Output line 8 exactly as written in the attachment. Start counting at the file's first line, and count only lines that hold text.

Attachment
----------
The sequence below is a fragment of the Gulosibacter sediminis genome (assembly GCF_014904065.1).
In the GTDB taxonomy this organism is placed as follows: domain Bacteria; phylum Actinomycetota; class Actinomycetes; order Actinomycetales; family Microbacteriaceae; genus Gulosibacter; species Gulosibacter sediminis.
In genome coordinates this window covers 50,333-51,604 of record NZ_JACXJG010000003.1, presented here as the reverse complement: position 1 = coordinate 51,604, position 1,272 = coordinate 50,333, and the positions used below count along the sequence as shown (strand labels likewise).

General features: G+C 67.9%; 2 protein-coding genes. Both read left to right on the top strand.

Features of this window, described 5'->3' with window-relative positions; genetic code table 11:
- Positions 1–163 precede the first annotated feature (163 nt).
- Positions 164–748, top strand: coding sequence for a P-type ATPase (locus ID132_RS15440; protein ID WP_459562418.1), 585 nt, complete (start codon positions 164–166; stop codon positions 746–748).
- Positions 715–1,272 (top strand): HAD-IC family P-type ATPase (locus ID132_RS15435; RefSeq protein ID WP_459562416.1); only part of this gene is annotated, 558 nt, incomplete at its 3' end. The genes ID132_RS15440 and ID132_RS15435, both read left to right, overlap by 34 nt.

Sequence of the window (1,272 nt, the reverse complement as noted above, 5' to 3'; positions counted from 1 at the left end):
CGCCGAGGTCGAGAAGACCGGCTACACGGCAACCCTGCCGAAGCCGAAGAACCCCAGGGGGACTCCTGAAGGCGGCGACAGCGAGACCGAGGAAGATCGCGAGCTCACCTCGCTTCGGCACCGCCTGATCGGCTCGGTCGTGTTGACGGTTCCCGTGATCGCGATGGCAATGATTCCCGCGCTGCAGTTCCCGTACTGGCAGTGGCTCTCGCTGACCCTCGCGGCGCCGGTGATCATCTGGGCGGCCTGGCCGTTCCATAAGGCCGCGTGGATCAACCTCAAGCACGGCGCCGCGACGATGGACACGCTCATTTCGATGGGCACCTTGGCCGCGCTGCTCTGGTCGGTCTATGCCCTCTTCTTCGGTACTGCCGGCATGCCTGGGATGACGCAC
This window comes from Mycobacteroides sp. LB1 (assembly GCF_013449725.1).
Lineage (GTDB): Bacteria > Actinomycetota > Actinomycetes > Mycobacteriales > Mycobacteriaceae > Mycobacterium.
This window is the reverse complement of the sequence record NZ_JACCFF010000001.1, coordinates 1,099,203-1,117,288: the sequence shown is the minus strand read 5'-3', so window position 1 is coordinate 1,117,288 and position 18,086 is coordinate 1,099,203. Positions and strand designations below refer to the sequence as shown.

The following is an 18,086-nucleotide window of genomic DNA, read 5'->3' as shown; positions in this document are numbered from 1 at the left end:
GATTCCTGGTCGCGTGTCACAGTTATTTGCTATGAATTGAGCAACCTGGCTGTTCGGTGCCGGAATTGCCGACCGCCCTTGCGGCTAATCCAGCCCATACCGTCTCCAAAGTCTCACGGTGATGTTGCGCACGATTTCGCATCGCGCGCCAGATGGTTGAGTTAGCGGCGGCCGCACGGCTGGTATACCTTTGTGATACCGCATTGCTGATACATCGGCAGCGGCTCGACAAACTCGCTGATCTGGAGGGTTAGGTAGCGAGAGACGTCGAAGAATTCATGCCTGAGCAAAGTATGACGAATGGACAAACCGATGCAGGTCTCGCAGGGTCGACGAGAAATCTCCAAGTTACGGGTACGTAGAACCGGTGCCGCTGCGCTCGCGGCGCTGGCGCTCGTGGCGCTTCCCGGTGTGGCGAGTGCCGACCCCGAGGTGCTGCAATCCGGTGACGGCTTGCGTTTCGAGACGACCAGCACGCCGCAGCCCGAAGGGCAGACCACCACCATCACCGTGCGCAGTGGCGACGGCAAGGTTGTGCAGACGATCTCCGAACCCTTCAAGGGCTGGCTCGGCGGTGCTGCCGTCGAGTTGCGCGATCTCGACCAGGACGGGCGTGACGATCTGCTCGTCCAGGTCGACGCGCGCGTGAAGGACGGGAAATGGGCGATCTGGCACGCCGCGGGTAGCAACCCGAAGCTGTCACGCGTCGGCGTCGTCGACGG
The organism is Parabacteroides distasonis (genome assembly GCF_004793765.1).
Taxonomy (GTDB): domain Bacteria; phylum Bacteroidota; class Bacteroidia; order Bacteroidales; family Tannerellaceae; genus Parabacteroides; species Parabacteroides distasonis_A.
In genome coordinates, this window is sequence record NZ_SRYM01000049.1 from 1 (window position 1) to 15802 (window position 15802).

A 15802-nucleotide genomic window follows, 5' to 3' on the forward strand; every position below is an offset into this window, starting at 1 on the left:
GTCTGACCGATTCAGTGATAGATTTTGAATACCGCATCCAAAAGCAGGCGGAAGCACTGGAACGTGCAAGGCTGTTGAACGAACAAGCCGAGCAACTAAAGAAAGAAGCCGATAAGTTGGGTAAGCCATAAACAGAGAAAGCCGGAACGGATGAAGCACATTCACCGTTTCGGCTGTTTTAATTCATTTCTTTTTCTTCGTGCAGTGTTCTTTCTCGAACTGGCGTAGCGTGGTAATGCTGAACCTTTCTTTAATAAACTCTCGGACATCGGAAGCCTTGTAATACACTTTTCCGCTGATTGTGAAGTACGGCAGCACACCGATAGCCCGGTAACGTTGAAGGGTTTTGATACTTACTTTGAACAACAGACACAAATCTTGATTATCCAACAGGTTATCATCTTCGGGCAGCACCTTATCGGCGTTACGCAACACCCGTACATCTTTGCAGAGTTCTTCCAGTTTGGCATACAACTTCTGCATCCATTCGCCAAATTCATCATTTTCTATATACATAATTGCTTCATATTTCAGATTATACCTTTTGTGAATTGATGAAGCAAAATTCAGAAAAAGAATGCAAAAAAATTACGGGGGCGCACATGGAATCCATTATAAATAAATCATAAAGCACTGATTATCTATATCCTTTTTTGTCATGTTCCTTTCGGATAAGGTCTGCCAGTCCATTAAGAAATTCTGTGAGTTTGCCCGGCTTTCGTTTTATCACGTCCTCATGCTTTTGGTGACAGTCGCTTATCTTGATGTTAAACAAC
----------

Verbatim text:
- Positions 715–1,272 (top strand): HAD-IC family P-type ATPase (locus ID132_RS15435; RefSeq protein ID WP_459562416.1); only part of this gene is annotated, 558 nt, incomplete at its 3' end. The genes ID132_RS15440 and ID132_RS15435, both read left to right, overlap by 34 nt.